JOHNSON MATHEY LTD V. AC ROCHESTER OVERSEAS CORPORATION – (1990)
Supreme Court of New South Wales – 13 December 1990
The parties were involved in contractual relationship to supply car parts for installation in motor vehicles manufactured in Australia. The parts were to be coated in Australia to take advantage of Commonwealth government policy which provided financial incentives for motor vehicle manufacturers to use locally produced parts.
On 19 February 1990, ACOC, the defendant, gave notice to JM that the agreement would end as JM had failed in the reasonable opinion of ACOC to be competitive with other suppliers of the coated parts on the basis of price, with all other terms and conditions being equivalent. It was common ground that the competitive prices used by ACOC in forming its opinion were prices of coated parts from sources in the United States. JM challenged the termination on the basis that it was the only with another supplier of substrate coated in Australia that comparison could be made for the purposes of ACOC’sright to give notice.
Reliance was placed on negotiations between the parties before the contract was entered into to show that ACOC was estopped from denying that the right to terminate was to be made using the prices for Australian coated parts.
Could evidence of pre-contract negotiations to be used to amend the language of the written contract?
Was there an implied term in the contract that the right of ACOC to terminate on the basis of price was to be exercised using the prices for Australian coated parts?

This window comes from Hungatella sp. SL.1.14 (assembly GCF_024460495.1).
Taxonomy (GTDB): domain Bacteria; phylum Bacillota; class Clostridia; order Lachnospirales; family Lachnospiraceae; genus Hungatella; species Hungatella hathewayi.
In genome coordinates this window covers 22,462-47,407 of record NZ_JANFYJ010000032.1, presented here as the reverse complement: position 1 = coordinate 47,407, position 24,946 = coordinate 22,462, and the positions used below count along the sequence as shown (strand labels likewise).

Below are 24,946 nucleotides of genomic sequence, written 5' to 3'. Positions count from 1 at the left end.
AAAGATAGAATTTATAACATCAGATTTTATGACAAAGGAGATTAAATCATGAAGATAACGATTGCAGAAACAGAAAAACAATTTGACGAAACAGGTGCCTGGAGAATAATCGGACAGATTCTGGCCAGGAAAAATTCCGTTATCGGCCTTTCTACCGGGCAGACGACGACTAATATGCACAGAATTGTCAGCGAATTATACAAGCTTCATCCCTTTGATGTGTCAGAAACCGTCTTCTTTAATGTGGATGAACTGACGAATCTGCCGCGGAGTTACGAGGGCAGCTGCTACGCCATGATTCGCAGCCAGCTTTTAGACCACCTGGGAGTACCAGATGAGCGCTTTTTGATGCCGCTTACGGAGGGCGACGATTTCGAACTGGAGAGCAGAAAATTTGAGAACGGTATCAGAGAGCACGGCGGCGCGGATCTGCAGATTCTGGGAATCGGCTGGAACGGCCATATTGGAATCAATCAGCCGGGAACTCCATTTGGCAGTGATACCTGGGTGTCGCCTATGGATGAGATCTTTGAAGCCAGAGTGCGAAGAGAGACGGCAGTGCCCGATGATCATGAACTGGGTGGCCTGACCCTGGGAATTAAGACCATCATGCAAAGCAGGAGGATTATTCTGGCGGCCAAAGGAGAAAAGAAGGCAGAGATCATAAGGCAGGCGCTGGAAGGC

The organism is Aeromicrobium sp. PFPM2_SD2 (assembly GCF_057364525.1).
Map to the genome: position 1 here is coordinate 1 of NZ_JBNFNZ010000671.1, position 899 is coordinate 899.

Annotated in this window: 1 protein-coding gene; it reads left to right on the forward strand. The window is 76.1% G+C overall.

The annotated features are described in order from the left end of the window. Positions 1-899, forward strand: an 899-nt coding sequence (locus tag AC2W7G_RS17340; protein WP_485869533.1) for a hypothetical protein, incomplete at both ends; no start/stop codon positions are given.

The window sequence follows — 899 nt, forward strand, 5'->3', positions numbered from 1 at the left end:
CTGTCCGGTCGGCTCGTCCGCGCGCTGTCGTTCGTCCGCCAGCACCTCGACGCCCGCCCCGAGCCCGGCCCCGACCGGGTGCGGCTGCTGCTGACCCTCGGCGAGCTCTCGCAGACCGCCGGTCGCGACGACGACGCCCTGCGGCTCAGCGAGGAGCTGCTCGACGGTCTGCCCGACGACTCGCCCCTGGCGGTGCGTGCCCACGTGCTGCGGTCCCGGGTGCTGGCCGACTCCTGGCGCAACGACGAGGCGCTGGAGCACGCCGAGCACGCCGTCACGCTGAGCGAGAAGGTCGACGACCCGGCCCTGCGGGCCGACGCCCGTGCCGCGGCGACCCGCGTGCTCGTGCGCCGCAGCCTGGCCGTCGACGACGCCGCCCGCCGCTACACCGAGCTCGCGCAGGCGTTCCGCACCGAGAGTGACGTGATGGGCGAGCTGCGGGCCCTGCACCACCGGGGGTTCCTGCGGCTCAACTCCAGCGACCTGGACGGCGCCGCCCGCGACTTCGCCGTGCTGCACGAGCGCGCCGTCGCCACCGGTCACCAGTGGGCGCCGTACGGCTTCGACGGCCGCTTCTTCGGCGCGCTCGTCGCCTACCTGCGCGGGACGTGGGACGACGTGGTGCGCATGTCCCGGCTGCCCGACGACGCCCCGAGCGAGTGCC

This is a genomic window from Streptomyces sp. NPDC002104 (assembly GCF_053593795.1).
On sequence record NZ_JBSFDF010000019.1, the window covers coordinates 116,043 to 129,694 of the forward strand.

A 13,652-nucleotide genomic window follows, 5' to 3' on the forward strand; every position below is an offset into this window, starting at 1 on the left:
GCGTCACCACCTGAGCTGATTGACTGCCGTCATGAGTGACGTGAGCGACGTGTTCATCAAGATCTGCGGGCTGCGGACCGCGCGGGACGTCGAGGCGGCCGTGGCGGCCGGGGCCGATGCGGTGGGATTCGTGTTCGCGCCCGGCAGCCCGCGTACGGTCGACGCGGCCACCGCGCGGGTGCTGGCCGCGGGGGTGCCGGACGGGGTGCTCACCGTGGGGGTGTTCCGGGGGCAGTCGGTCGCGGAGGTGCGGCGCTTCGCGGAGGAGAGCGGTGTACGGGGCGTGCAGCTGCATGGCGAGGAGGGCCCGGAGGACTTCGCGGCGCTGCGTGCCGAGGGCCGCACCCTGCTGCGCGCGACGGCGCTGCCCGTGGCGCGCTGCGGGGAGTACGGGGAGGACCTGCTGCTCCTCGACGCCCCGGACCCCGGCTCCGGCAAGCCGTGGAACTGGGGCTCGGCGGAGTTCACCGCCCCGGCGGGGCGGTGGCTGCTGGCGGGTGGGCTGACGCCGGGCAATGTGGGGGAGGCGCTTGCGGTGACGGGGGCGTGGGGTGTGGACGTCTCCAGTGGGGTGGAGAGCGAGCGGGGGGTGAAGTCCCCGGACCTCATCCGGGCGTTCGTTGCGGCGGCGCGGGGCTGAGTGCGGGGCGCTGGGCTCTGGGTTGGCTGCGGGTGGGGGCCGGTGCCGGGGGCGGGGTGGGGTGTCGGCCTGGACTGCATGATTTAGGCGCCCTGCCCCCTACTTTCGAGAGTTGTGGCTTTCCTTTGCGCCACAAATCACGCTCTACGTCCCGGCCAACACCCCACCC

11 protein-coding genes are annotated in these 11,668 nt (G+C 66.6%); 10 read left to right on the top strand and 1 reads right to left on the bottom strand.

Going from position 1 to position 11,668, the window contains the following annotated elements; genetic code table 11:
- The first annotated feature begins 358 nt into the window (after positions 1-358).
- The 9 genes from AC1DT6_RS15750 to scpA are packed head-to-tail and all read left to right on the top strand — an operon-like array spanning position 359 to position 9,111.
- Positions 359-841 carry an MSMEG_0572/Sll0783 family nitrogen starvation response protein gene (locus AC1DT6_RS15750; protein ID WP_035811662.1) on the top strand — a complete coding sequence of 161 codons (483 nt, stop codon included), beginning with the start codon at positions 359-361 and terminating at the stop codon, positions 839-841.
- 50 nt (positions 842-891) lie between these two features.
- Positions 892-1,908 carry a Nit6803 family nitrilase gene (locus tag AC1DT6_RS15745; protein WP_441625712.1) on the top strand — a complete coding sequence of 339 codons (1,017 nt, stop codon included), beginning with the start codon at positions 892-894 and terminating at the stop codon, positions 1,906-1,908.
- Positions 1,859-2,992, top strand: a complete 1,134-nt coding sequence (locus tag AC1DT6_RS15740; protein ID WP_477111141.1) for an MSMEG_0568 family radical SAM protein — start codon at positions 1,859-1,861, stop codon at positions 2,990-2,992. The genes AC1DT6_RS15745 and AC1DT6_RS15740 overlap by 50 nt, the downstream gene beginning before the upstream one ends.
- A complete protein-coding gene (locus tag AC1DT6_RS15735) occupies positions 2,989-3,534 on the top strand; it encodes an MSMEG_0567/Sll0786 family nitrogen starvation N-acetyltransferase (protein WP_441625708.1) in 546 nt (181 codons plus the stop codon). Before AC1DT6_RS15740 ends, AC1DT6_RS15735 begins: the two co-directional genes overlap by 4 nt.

The parole evidence rule operated to exclude JM leading evidence about an alleged estoppel by convention arising from pre-contract negotiations.
However it was an implied term in the contract that the right of ACOC to terminate on the basis of price was to be exercised using the prices for Australian coated parts.
McLelland J said:
“In substance an estoppel by convention is in the nature of an agreement. There is no less reason in principle that such an agreement be treated as superseded by the subsequent written contract than that any other agreement arrivedat during pre-contract negotiations be so treated. Furthermore it would be subversive of the policy on which the parol evidence rule is founded and would unduly shake the security of contracts, if proof were permitted of such alleged estoppels …
It would be a serious threat to the stability of commercial relationships and dealings if parties, who after lengthy and intricate negotiations, deliberately recorded their agreement in permanent written form, were subject to the risk of having that permanent written record yield to the inherently less reliable evidence of oral statements made during the course of negotiation, given possibly many years after the event when witnesses may have became unavailable and when memories may have faded or become distorted by subsequent occurrences and changing perceptions of self interest”. – page 195 of (1990) 23 NSWLR 190
The parole evidence rule may operate to exclude evidence of an estoppel which may arise in pre contract negotiations if the contract is clearly the entire agreement between the parties.
Parties to contracts should however ensure that the terms of the contract are as clear as possible especially if a term is important to one party.